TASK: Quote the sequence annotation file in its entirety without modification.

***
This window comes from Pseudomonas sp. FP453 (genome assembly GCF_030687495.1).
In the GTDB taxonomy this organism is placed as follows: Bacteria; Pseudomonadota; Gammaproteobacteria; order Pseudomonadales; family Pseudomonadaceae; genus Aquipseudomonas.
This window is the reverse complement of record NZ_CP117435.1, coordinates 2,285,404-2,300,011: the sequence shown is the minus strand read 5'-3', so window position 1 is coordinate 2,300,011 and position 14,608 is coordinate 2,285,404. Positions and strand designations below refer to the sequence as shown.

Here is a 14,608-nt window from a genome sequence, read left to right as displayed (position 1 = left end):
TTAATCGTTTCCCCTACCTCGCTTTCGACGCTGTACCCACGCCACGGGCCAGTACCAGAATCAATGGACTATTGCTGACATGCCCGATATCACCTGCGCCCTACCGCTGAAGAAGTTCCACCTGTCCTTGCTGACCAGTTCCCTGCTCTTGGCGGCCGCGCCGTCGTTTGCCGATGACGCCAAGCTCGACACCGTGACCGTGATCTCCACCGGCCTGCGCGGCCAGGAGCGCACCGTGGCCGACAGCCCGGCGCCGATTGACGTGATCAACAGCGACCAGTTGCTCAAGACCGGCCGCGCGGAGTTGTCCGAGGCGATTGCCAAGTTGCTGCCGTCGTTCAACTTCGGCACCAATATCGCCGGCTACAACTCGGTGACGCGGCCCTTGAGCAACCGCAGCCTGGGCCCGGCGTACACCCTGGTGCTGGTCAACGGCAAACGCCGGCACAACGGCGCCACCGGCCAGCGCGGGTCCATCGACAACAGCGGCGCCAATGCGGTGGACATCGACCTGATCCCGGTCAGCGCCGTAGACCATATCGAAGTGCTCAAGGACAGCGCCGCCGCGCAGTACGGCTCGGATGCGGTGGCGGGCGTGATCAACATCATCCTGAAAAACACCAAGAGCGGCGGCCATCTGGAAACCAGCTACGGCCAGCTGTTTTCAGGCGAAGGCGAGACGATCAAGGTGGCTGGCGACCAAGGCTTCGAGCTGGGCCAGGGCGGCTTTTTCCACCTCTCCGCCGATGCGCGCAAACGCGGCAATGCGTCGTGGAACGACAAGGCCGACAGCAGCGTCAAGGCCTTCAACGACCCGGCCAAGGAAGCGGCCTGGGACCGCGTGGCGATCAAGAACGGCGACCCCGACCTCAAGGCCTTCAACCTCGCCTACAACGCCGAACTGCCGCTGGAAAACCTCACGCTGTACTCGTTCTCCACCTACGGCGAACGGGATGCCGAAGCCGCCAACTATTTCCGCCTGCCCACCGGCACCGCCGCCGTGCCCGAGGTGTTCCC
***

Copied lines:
This window comes from Pseudomonas sp. FP453 (genome assembly GCF_030687495.1).
In the GTDB taxonomy this organism is placed as follows: Bacteria; Pseudomonadota; Gammaproteobacteria; order Pseudomonadales; family Pseudomonadaceae; genus Aquipseudomonas.
This window is the reverse complement of record NZ_CP117435.1, coordinates 2,285,404-2,300,011: the sequence shown is the minus strand read 5'-3', so window position 1 is coordinate 2,300,011 and position 14,608 is coordinate 2,285,404. Positions and strand designations below refer to the sequence as shown.

Here is a 14,608-nt window from a genome sequence, read left to right as displayed (position 1 = left end):
TTAATCGTTTCCCCTACCTCGCTTTCGACGCTGTACCCACGCCACGGGCCAGTACCAGAATCAATGGACTATTGCTGACATGCCCGATATCACCTGCGCCCTACCGCTGAAGAAGTTCCACCTGTCCTTGCTGACCAGTTCCCTGCTCTTGGCGGCCGCGCCGTCGTTTGCCGATGACGCCAAGCTCGACACCGTGACCGTGATCTCCACCGGCCTGCGCGGCCAGGAGCGCACCGTGGCCGACAGCCCGGCGCCGATTGACGTGATCAACAGCGACCAGTTGCTCAAGACCGGCCGCGCGGAGTTGTCCGAGGCGATTGCCAAGTTGCTGCCGTCGTTCAACTTCGGCACCAATATCGCCGGCTACAACTCGGTGACGCGGCCCTTGAGCAACCGCAGCCTGGGCCCGGCGTACACCCTGGTGCTGGTCAACGGCAAACGCCGGCACAACGGCGCCACCGGCCAGCGCGGGTCCATCGACAACAGCGGCGCCAATGCGGTGGACATCGACCTGATCCCGGTCAGCGCCGTAGACCATATCGAAGTGCTCAAGGACAGCGCCGCCGCGCAGTACGGCTCGGATGCGGTGGCGGGCGTGATCAACATCATCCTGAAAAACACCAAGAGCGGCGGCCATCTGGAAACCAGCTACGGCCAGCTGTTTTCAGGCGAAGGCGAGACGATCAAGGTGGCTGGCGACCAAGGCTTCGAGCTGGGCCAGGGCGGCTTTTTCCACCTCTCCGCCGATGCGCGCAAACGCGGCAATGCGTCGTGGAACGACAAGGCCGACAGCAGCGTCAAGGCCTTCAACGACCCGGCCAAGGAAGCGGCCTGGGACCGCGTGGCGATCAAGAACGGCGACCCCGACCTCAAGGCCTTCAACCTCGCCTACAACGCCGAACTGCCGCTGGAAAACCTCACGCTGTACTCGTTCTCCACCTACGGCGAACGGGATGCCGAAGCCGCCAACTATTTCCGCCTGCCCACCGGCACCGCCGCCGTGCCCGAGGTGTTCCC